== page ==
House members and witnesses from academia and industry on Tuesday discussed the importance of providing academic programs, tools, and pathways to not only help address the cybersecurity workforce shortage in America, but to also diversify the cybersecurity field.
Both of those goals found vocal support from members of the House Homeland Security Committee’s Cybersecurity, Infrastructure Protection, and Innovation Subcommittee at a hearing on May 21, although no specific legislative solutions emerged from the hearing.
Wesley Simpson, chief operating officer of the International Information System Security Certification Consortium, (ISC)2, said the U.S. cyber workforce shortage stood 498,000 positions in 2018, and globally that number was more than 2.9 million.
Within the workforce equation, Simpson said research also reveals significant underrepresentation of women and racial and ethnic minorities in the cybersecurity field. In particular, he said that only 22 percent of the U.S. cybersecurity workforce were women. Subcommittee Chair Cedric Richmond, D-La., cited research showing that only nine and four percent of the workforce were African American and Hispanic, respectively.
Simpson said that gender-based pay inequity and concentrated employment of ethnic and racial minorities in non-managerial positions contribute to these groups’ underrepresentation in a majority white, male cybersecurity workforce.
“Under-participation in cybersecurity by large segments of our potential workforce, whether be it women or minorities, represents a loss of opportunities for individuals and a loss of collective creativity and solving the problems we face in the field,” Simpson said. “Not only is this an issue of inequity; it is a threat to our global economic viability as a nation.”
Simpson, and other witnesses, said that finding avenues to increase women and minority representation in the cybersecurity field would not only help fill needed positions, but would strengthen security capabilities by broadening the perspective of the workforce.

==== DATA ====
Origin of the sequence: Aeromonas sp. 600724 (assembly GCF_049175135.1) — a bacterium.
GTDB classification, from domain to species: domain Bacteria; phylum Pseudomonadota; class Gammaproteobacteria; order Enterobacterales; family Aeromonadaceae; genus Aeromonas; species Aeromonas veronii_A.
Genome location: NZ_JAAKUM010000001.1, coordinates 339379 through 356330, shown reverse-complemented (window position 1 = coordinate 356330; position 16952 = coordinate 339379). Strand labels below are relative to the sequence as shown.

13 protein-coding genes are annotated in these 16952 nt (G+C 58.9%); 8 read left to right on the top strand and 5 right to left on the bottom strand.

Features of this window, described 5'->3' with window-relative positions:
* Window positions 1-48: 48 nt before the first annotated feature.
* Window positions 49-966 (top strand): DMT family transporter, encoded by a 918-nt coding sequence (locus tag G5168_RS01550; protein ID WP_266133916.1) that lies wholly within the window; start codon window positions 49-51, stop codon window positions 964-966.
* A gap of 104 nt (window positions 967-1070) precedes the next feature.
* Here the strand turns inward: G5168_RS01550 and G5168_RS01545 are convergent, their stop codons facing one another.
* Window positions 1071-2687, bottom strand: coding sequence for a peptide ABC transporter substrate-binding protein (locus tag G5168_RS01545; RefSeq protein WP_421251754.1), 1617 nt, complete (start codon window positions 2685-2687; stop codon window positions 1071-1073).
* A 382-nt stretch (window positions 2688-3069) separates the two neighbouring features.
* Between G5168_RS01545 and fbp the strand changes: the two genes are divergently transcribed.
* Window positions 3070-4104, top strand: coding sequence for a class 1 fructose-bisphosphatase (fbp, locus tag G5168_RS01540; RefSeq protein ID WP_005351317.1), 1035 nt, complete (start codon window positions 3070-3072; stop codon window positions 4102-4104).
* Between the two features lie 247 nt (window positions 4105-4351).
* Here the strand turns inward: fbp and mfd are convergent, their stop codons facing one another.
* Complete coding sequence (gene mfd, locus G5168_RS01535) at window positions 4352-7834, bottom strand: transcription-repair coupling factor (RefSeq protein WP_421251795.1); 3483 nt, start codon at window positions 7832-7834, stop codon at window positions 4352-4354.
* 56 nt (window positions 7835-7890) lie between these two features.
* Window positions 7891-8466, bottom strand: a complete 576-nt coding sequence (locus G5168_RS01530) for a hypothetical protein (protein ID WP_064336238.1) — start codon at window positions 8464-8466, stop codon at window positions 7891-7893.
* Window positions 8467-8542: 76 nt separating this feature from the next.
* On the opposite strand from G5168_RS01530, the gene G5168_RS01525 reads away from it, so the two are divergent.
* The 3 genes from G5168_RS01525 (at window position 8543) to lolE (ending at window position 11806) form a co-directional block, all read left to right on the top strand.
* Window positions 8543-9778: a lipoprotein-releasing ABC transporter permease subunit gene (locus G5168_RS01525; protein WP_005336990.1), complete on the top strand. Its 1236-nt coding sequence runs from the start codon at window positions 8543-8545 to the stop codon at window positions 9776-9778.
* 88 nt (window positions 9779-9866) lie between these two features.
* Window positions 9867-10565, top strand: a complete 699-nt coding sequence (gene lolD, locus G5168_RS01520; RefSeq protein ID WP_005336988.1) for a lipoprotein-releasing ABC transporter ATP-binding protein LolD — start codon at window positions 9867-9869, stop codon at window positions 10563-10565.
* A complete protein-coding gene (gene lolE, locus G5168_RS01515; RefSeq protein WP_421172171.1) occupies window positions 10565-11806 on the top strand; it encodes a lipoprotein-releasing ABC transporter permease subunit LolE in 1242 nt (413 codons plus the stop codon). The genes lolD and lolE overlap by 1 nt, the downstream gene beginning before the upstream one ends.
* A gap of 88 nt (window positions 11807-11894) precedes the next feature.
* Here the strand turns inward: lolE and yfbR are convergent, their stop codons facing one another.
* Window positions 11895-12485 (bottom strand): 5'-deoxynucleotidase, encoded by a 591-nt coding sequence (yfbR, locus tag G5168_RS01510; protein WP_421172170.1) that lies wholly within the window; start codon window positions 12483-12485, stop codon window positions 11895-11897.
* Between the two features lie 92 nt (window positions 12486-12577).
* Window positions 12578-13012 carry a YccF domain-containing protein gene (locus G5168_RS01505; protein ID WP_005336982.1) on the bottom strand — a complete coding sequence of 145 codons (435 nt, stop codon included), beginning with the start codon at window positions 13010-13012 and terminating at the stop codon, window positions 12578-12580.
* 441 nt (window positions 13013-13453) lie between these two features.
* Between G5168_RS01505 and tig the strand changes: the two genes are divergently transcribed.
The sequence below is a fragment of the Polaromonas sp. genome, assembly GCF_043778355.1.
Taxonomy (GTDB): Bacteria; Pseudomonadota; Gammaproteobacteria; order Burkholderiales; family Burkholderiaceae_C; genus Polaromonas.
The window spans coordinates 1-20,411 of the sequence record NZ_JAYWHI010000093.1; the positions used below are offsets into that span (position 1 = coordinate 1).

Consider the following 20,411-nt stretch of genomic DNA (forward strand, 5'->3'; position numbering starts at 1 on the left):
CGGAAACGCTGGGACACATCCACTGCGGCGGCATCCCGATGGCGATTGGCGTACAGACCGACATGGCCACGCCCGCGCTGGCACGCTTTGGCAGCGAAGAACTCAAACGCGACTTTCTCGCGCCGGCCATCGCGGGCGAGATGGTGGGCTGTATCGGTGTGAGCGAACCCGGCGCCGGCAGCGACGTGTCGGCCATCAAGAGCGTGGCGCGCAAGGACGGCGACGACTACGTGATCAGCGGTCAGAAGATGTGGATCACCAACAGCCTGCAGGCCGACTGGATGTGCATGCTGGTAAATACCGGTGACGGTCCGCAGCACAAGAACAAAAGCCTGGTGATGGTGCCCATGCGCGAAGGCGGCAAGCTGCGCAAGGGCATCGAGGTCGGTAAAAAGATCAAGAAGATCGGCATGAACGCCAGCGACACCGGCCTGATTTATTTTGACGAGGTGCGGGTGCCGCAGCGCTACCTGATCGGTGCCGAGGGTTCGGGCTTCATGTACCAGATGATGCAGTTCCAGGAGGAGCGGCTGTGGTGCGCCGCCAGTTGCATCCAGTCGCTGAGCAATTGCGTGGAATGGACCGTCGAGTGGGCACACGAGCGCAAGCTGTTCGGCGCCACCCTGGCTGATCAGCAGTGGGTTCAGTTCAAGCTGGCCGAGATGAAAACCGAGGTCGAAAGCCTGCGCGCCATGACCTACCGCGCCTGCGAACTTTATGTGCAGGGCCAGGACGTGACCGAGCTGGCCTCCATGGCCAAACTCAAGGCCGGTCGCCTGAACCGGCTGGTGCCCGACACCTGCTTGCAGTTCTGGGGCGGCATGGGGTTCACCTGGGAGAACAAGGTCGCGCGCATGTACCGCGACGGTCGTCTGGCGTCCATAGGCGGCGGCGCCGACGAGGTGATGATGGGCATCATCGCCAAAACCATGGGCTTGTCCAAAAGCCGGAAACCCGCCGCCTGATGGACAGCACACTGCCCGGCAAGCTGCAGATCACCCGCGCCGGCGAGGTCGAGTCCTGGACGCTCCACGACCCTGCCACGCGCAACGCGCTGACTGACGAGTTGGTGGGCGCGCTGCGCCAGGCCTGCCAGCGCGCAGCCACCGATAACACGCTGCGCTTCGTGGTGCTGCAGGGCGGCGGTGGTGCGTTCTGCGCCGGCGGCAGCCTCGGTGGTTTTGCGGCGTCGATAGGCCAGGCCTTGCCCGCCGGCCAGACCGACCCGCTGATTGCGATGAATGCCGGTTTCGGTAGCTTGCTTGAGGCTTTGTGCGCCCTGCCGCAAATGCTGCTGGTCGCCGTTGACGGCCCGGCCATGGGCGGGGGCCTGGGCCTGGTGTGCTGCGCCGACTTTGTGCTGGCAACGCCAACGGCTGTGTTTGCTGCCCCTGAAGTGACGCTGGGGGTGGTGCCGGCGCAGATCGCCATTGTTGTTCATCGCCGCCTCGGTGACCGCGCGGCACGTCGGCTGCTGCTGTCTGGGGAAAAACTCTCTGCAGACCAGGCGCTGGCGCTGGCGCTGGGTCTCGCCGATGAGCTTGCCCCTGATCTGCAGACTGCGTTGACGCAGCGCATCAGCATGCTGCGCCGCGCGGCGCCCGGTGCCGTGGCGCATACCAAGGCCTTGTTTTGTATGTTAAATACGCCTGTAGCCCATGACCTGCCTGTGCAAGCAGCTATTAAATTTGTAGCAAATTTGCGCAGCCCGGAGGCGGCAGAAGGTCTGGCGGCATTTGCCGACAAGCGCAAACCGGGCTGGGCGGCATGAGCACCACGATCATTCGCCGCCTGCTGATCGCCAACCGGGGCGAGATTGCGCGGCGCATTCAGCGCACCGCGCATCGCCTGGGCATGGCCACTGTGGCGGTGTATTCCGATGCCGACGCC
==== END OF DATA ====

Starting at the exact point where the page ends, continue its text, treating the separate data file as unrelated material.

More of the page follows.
To pursue this goal, the hearing largely focused on strengthening Federal programs that support cyber talent, like the National Science Foundation’s Cyber Corps Scholarship for Service (SFS), while also bringing diversity to the forefront.
Candace Worley, Vice President and Chief Technical Strategist at McAfee, said that SFS’s funding has remained flat at about $55 million annually in recent years, allowing 2,000 students from 70 institutions to receive scholarships. She recommended that Congress increase funding to $200 million annually to enable 6,400 students to receive scholarships. She also said the number of institutions receiving grants needs to be expanded.
Excelsior College National Cybersecurity Institute (NCI) Director Dr. Amelia Estwick supported expanding existing higher education cybersecurity programs, but also K-12 education programs, and other certification and retraining pathways for individuals who don’t pursue college degrees.
“This pipeline can be sustained by recruiting, retaining, and advancing populations – such as military and veterans with transferable skills, individuals from underrepresented groups to include black, Latino, American Indian, Alaskan natives – funding initiatives to support cybersecurity programs at minority-serving institutions, and support for advocacy groups who focus on broadening participation in the cybersecurity field,” Estwick said.
Worley also said that government and industry organizations should pursue expanding high school cybersecurity internships so teenagers can have early exposure to the cybersecurity field and build greater interest in it.
The panelists also touched upon the difficulty of retaining skilled cybersecurity teachers and professors, and Estwick added that Congress should take action to promote rotational assignments – in which security professionals from industry also serve in government – into the academic segment to help address the bottleneck of cybersecurity educators.
Academia is also starting to take steps to encourage students to pursue cybersecurity fields. Rick Gallot, president of Grambling State University, a historically black university that produces 27 percent more African American computer and information science graduates than any other institution in Louisiana, said the school will offer a cybersecurity major starting this fall semester. The school will be the first to offer such a degree in the state of Louisiana.
In light of the panelists’ request for more resources and funding for cybersecurity education, Rep. Richmond and Rep. John Katko, R-N.Y., the subcommittee’s ranking member, both expressed support for increasing funding for programs like SFS.